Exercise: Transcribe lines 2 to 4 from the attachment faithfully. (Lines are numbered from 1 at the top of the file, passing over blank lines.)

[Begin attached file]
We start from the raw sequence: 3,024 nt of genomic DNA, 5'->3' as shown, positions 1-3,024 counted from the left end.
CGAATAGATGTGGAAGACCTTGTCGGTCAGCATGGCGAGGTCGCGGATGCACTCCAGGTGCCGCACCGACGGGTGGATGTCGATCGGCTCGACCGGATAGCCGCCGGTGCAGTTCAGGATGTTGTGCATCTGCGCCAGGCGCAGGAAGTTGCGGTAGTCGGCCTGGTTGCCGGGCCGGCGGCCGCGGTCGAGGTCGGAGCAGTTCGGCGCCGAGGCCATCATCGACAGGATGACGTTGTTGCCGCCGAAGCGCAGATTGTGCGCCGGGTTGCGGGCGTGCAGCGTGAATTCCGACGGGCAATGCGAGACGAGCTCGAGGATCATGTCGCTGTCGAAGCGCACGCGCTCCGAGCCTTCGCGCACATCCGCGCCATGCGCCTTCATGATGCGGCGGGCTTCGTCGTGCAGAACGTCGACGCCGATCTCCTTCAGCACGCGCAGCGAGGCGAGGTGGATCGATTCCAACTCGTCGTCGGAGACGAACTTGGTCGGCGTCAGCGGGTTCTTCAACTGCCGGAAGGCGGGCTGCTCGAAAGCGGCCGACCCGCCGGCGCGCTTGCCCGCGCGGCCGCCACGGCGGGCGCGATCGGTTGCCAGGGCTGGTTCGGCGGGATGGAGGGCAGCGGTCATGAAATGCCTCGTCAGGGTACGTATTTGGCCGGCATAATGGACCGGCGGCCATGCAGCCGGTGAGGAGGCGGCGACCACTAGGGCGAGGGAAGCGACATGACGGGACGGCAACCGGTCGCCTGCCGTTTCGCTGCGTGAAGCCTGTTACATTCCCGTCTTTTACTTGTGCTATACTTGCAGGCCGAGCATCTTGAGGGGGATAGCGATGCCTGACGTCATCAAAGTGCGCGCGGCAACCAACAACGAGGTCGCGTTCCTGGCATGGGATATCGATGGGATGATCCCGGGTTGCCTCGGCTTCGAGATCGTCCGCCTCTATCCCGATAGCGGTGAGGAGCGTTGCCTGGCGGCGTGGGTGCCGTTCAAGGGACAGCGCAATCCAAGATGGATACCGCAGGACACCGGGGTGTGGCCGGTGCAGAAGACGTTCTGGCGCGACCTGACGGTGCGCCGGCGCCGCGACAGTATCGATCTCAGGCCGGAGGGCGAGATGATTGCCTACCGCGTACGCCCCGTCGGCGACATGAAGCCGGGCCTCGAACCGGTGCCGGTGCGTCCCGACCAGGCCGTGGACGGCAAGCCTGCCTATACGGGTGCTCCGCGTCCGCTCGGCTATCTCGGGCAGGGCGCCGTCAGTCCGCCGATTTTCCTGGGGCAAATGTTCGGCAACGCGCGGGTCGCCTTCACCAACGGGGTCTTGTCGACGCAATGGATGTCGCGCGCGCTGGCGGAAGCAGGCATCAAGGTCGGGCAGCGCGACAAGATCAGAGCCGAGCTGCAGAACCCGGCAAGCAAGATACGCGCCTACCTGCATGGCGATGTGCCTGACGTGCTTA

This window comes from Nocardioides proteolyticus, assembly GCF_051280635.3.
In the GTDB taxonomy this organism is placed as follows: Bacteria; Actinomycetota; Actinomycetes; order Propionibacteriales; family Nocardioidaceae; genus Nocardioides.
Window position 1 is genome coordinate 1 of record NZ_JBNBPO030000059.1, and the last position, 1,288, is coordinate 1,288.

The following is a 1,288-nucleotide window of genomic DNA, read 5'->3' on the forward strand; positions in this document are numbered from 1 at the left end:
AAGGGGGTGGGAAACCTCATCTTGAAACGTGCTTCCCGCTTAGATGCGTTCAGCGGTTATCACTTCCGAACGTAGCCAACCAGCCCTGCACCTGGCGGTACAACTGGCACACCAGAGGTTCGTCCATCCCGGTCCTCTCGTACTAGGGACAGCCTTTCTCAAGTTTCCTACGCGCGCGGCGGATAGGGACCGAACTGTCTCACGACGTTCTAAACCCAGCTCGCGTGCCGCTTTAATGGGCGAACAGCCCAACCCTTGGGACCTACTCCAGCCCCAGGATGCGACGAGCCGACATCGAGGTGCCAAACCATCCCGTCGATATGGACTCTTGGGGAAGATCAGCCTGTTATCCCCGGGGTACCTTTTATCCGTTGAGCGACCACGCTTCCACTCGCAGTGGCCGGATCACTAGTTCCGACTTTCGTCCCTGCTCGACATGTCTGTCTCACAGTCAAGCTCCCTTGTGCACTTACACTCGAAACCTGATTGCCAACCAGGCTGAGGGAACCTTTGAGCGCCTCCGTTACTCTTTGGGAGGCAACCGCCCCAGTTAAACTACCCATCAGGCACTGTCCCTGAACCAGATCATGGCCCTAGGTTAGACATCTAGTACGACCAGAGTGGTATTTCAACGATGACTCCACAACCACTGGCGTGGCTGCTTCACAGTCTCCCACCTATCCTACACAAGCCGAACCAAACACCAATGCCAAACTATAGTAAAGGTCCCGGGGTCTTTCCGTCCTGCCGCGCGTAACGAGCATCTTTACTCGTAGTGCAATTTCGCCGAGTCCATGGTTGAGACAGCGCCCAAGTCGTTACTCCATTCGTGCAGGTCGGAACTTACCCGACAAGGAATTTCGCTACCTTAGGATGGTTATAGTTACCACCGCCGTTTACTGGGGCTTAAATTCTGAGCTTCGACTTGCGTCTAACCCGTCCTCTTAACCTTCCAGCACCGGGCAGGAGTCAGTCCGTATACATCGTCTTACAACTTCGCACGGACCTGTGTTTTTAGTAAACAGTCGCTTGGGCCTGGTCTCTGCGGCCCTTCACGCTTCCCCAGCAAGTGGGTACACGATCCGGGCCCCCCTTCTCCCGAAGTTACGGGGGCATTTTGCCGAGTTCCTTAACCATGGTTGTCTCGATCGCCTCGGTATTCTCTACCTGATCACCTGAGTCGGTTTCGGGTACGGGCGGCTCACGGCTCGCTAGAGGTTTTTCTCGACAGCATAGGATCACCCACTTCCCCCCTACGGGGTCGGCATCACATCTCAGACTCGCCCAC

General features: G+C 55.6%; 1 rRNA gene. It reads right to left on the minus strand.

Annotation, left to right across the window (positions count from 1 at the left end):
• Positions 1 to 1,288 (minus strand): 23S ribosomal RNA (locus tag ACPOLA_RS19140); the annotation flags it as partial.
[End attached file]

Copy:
CGAATAGATGTGGAAGACCTTGTCGGTCAGCATGGCGAGGTCGCGGATGCACTCCAGGTGCCGCACCGACGGGTGGATGTCGATCGGCTCGACCGGATAGCCGCCGGTGCAGTTCAGGATGTTGTGCATCTGCGCCAGGCGCAGGAAGTTGCGGTAGTCGGCCTGGTTGCCGGGCCGGCGGCCGCGGTCGAGGTCGGAGCAGTTCGGCGCCGAGGCCATCATCGACAGGATGACGTTGTTGCCGCCGAAGCGCAGATTGTGCGCCGGGTTGCGGGCGTGCAGCGTGAATTCCGACGGGCAATGCGAGACGAGCTCGAGGATCATGTCGCTGTCGAAGCGCACGCGCTCCGAGCCTTCGCGCACATCCGCGCCATGCGCCTTCATGATGCGGCGGGCTTCGTCGTGCAGAACGTCGACGCCGATCTCCTTCAGCACGCGCAGCGAGGCGAGGTGGATCGATTCCAACTCGTCGTCGGAGACGAACTTGGTCGGCGTCAGCGGGTTCTTCAACTGCCGGAAGGCGGGCTGCTCGAAAGCGGCCGACCCGCCGGCGCGCTTGCCCGCGCGGCCGCCACGGCGGGCGCGATCGGTTGCCAGGGCTGGTTCGGCGGGATGGAGGGCAGCGGTCATGAAATGCCTCGTCAGGGTACGTATTTGGCCGGCATAATGGACCGGCGGCCATGCAGCCGGTGAGGAGGCGGCGACCACTAGGGCGAGGGAAGCGACATGACGGGACGGCAACCGGTCGCCTGCCGTTTCGCTGCGTGAAGCCTGTTACATTCCCGTCTTTTACTTGTGCTATACTTGCAGGCCGAGCATCTTGAGGGGGATAGCGATGCCTGACGTCATCAAAGTGCGCGCGGCAACCAACAACGAGGTCGCGTTCCTGGCATGGGATATCGATGGGATGATCCCGGGTTGCCTCGGCTTCGAGATCGTCCGCCTCTATCCCGATAGCGGTGAGGAGCGTTGCCTGGCGGCGTGGGTGCCGTTCAAGGGACAGCGCAATCCAAGATGGATACCGCAGGACACCGGGGTGTGGCCGGTGCAGAAGACGTTCTGGCGCGACCTGACGGTGCGCCGGCGCCGCGACAGTATCGATCTCAGGCCGGAGGGCGAGATGATTGCCTACCGCGTACGCCCCGTCGGCGACATGAAGCCGGGCCTCGAACCGGTGCCGGTGCGTCCCGACCAGGCCGTGGACGGCAAGCCTGCCTATACGGGTGCTCCGCGTCCGCTCGGCTATCTCGGGCAGGGCGCCGTCAGTCCGCCGATTTTCCTGGGGCAAATGTTCGGCAACGCGCGGGTCGCCTTCACCAACGGGGTCTTGTCGACGCAATGGATGTCGCGCGCGCTGGCGGAAGCAGGCATCAAGGTCGGGCAGCGCGACAAGATCAGAGCCGAGCTGCAGAACCCGGCAAGCAAGATACGCGCCTACCTGCATGGCGATGTGCCTGACGTGCTTA

This window comes from Nocardioides proteolyticus, assembly GCF_051280635.3.
In the GTDB taxonomy this organism is placed as follows: Bacteria; Actinomycetota; Actinomycetes; order Propionibacteriales; family Nocardioidaceae; genus Nocardioides.